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A crude price to pay for oil

TO DATE the West has been smugly dismissive of the gold-braided and slightly ridiculous figure of Colonel Gaddafi. His penchant for Pierre Cardin and his "Killer Virgin" posse of beautiful bodyguards made it easy to take him lightly.

He was, after all, the best type of dictator -- once bought, he stayed bought. Events in Libya this week showed that turning a blind eye to the barbarism so that we can enjoy our creature comforts without troubling our consciences unduly comes at a cost.

Yesterday, Gaddafi trained his guns on the crowds leaving mosques after Friday prayers.

The death toll in the pitched battles taking place in Tripoli and across Libya is as yet unknown, but reports say that thousands have been killed.

The UN is concerned, President Barack Obama and others have sounded their displeasure and the usual talk of sanctions and other punitive measures has been heard.

The crisis had set the price of oil surging. The markets are shouting to the world something it should have grasped long ago: that the global economy is disastrously over-reliant on energy from the most unstable of regions.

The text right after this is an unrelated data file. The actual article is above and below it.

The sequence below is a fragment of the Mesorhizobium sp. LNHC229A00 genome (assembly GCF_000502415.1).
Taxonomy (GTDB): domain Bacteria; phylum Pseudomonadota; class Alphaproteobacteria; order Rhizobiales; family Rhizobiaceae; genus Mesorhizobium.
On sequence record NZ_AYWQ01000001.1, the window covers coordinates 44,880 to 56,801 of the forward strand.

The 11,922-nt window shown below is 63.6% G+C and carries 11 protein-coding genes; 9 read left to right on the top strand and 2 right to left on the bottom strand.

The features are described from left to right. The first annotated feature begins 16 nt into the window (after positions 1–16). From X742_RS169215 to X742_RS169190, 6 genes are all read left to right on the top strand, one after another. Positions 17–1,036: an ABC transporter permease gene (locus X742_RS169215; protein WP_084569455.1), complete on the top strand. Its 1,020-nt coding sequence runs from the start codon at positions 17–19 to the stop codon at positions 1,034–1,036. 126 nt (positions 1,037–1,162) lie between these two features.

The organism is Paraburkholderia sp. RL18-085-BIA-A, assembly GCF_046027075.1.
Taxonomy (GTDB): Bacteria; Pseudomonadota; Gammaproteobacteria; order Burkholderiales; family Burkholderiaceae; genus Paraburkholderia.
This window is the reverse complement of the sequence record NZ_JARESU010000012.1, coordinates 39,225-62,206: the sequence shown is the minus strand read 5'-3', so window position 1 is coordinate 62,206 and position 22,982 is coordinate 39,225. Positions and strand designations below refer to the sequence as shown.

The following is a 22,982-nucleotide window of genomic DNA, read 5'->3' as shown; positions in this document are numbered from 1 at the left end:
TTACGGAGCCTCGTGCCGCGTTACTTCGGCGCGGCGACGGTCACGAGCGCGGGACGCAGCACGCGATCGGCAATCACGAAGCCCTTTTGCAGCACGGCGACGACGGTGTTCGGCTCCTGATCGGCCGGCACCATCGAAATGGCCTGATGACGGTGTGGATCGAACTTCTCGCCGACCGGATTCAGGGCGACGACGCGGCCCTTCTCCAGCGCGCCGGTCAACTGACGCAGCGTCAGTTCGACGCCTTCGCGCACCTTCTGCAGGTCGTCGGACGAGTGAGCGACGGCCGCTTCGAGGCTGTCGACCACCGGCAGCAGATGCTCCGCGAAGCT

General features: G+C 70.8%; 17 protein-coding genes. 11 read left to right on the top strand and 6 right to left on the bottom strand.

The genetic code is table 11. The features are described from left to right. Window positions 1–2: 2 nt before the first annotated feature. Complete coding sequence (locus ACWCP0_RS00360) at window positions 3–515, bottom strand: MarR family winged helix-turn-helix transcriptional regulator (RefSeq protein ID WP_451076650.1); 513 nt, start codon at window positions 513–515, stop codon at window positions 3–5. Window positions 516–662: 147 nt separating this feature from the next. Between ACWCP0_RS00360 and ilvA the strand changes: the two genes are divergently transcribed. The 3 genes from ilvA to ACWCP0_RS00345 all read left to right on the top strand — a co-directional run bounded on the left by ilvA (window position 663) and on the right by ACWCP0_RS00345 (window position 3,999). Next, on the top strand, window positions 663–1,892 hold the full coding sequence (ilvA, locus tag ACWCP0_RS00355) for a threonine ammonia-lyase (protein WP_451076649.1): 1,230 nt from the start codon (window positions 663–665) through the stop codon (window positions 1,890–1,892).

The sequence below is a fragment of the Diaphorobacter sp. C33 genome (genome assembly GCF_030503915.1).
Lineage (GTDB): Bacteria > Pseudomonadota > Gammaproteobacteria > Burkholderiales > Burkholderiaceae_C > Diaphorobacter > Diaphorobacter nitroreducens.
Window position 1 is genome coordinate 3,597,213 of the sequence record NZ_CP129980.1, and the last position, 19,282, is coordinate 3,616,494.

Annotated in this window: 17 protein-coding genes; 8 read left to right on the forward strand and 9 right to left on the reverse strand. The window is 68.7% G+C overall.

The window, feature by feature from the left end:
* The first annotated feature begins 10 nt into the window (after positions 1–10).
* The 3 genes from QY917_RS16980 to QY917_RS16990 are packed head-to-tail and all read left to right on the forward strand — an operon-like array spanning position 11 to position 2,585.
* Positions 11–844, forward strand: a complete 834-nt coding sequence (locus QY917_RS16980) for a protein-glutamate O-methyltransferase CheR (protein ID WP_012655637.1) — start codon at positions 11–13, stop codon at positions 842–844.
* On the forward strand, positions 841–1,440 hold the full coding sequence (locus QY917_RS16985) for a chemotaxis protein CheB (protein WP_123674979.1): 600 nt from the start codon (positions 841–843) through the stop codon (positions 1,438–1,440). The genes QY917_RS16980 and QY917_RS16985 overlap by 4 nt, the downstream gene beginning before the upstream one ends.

The 'people power revolutions' in Tunisia and Egypt have created the kind of shockwaves that have their epicentre in Libya. When oil supplies begin to dwindle, the price at the pumps soars and the world shudders.

Eyes are understandably now fixed on Saudi Arabia, the world's biggest oil exporter.

Only days ago, King Abdullah promised a £22bn financial welfare package for his subjects.

He too has evidently been chilled by the winds of change currently blowing across the desert.

Last month, Hosni Mubarak ruled Egypt with an iron fist -- now he is history. Gaddafi could also be on the way down but it would be dangerous to underestimate the sting of a dying scorpion.

Commentators have observed that after World War Two, the West entered into a Faustian bargain with autocratic Middle Eastern regimes.

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The deal was, we would buy their oil and look the other way when it came to the repression of their populations. China has made a similar bargain with repressive regimes more recently.

The people power revolutions are upsetting previously cosy relationships and dubious trade agreements.

What is unacceptable in the West should not be tolerated in countries where human rights are trampled on.

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